Influencer marketing, especially featuring sports influencers, is gaining more and more attention. In a global study by Augure late last year, 70% of the companies surveyed said they expect to maintain or increase their spending on influencer campaigns, while only 3% expected to reduce it (the remainder weren’t sure).
It’s easy to see why. It can be inexpensive, sharply focused and creative – a great way to cut through the clutter of market messages bombarding consumers every day.
And it’s effective. Marketing-inspired word-of-mouth generates more than twice the sales of paid advertising, and these customers have a 37% higher retention rate, according to the consulting firm McKinsey & Co.
Then why do so many influencer campaigns fail?
For starters, there are a dizzying array of options among influencers, marketing channels and other options
Even some of the best known brands and most experienced marketers have fallen on their face with misguided efforts, when it comes to social media marketing in general.
In this case, from June, Microsoft ran afoul of policies from the major search engine, including its own Bing, when its instructions to potential supporting bloggers to make it clear Microsoft was not seeking credit for the link.
This was the aborted result of a simple idea under the hashtag #AskJPM to open a Q & A between Jimmy Lee, Vice Chief Executive Officer of J.P. Morgan, and anyone who interacts with the venerable banking giant. The company underestimated the torrent of negative comments provoked by the hashtag, such as:
So why do so many social media campaigns, in particular influencer marketing campaigns, fail? Because it’s easy to launch an influencer campaign. But it’s a lot more challenging to start, and sustain, an effective one.
There is almost no end to the potential pitfalls that undermine so many influencer campaigns.
– Seeking the right influencers for you brand and your particular marketing objectives.
– Finding the right influencers, but failing to attract them with an uninteresting or insufficient offer.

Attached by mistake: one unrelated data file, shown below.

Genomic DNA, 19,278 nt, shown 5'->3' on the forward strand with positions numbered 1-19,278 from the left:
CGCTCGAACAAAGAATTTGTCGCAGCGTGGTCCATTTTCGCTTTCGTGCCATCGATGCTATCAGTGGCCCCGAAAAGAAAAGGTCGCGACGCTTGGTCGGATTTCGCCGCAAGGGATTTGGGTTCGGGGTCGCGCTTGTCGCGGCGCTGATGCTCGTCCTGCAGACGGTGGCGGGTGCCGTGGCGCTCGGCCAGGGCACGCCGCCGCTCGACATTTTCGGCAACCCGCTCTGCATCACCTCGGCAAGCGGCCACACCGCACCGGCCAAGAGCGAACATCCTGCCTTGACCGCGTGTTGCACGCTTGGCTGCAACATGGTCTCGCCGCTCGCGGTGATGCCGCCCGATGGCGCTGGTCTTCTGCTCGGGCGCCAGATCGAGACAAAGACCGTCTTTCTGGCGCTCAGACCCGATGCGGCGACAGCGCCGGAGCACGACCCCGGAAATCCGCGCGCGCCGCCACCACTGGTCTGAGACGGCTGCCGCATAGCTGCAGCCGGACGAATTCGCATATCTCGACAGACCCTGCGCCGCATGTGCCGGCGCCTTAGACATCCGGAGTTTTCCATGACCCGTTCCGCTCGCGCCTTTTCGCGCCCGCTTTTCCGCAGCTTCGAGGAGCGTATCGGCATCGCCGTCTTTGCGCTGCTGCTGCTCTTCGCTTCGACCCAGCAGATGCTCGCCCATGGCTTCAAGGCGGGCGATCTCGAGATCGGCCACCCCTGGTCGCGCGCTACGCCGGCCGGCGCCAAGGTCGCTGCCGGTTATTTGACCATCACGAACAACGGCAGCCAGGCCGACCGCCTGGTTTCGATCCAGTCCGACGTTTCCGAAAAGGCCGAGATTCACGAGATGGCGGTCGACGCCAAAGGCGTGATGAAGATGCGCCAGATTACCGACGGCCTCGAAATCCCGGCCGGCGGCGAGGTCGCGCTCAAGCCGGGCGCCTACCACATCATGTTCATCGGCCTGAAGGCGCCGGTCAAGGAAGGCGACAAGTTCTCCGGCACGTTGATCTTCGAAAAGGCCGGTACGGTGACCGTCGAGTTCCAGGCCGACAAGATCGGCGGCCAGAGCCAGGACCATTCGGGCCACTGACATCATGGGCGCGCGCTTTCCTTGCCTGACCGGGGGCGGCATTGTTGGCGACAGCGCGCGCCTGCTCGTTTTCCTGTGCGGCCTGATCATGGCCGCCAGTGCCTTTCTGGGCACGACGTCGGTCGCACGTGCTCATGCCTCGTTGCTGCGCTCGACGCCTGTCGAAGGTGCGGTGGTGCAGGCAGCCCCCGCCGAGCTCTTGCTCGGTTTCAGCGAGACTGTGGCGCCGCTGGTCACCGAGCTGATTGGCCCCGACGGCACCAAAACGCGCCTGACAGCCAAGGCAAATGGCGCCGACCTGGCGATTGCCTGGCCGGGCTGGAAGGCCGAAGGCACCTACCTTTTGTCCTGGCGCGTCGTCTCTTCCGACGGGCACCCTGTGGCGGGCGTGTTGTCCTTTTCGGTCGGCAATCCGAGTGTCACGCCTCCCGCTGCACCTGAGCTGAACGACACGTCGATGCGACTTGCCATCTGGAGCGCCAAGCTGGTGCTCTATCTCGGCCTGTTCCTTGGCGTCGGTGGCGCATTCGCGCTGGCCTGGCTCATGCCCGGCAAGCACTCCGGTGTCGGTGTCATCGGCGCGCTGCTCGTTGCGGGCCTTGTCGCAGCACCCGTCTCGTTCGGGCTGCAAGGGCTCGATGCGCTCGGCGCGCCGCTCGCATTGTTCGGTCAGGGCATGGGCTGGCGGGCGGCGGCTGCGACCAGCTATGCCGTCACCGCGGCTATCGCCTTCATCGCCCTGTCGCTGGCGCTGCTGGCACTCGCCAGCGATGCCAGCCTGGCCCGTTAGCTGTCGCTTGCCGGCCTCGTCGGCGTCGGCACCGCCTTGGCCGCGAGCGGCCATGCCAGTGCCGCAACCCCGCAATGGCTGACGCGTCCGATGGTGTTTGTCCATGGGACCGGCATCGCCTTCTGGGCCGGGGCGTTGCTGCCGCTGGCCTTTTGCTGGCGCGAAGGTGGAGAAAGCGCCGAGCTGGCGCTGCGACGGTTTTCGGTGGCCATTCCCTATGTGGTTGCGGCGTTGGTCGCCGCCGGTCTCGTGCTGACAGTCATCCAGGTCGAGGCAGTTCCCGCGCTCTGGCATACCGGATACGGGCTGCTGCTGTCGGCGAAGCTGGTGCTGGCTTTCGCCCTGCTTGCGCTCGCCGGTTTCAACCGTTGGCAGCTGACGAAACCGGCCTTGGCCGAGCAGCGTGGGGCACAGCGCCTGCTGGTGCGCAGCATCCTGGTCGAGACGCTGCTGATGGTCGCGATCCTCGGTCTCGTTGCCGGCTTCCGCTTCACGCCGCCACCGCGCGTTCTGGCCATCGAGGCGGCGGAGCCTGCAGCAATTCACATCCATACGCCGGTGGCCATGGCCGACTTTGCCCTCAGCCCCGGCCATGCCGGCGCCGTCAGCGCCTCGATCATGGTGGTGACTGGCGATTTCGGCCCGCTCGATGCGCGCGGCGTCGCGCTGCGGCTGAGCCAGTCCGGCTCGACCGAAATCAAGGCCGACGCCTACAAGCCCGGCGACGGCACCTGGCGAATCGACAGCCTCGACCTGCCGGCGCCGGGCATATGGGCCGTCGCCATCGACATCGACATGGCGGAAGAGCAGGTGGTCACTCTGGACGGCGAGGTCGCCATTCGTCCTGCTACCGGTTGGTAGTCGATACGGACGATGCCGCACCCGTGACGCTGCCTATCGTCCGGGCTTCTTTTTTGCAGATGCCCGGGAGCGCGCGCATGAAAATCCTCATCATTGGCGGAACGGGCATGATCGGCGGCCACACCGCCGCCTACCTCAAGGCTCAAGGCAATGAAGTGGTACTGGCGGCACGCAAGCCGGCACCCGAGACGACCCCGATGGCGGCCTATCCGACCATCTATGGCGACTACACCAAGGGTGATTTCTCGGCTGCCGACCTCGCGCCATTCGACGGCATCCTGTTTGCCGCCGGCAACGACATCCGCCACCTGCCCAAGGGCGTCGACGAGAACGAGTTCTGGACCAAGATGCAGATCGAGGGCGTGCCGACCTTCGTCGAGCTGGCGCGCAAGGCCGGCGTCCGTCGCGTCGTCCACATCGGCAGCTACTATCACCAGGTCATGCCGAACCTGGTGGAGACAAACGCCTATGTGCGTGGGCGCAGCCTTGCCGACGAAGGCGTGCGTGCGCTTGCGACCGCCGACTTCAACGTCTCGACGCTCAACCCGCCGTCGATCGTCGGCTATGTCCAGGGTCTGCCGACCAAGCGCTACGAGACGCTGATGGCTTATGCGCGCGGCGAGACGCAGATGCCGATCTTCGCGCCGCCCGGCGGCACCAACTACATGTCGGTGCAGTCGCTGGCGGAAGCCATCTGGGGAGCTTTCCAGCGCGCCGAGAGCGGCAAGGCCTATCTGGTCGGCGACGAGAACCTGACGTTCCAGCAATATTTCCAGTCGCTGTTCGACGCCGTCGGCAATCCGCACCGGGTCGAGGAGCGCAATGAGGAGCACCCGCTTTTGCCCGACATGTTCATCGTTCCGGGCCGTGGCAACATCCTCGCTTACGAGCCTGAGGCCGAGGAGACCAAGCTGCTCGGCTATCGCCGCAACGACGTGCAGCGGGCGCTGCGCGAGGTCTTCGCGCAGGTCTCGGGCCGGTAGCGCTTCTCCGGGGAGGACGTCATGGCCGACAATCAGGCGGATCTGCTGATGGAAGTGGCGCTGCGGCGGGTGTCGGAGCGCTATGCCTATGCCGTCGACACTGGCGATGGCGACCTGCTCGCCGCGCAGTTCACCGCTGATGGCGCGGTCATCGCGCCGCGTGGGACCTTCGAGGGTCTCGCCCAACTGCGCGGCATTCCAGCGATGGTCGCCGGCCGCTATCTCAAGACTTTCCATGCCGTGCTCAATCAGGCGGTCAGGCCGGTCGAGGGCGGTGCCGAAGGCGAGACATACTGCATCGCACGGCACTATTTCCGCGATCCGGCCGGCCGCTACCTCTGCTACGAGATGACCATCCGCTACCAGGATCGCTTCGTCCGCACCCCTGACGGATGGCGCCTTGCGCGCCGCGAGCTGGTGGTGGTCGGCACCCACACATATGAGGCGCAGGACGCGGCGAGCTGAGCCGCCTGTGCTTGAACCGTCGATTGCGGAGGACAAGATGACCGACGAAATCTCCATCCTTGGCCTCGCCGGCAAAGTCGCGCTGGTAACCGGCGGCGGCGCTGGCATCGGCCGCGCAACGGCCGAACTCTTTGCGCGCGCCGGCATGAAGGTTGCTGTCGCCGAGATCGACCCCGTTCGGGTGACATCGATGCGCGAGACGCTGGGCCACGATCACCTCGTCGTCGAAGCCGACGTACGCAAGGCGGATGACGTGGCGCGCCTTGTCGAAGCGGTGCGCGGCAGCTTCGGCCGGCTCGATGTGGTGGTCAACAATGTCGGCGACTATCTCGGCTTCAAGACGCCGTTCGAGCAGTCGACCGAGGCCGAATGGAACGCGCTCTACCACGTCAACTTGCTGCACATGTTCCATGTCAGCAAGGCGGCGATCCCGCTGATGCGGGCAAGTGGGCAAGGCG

– Providing too much direction to your influencers, so their endorsements seem forced.
– Providing too little direction to your influencers, making it harder for them to meet your expectations.
– Featuring too many calls to action, or neglecting to feature any call to action at all.
That’s why Mark Fidelman, Raynforest’s CEO and a regular contributer as the Socialized and Mobilized columnist for Forbes, will be leading a free webinar on Nov. 20 from 10:30-11:30 a.m. PST called, “Developing an Effective Influencer Marketing Strategy for Your Brand.” Mark’s insights have been featured in has been featured in The New York Times, TechCrunch, and ReadWriteWeb, not to mention dozens of popular presentations.
“Developing an Effective Influencer Marketing Strategy for Your Brand” will provide an easy-to-follow, step-by-step method to create an influencer marketing campaign with real impact.
The one-hour session will include:
– Examples of wildly successful influencer marketing campaigns, and the 6 proven steps to duplicate them.
– How to make sure your influencer endorsements are authentic.
– How to match the right influencer with the right product.
– How to create content that reaches out and grabs the prospective customer base.
– Why sports influencers are especially powerful.
– Why your company should include sports influencers in your campaigns, even if your product or service is not sports related.
Yes, I write for Raynforest. So maybe I’m biased. But I’ve seen several of Mark’s presentations, so I can promise you: It will be one of the most valuable hours you spend this year to improve your business.
To sign up to attend the webinar, just click here.
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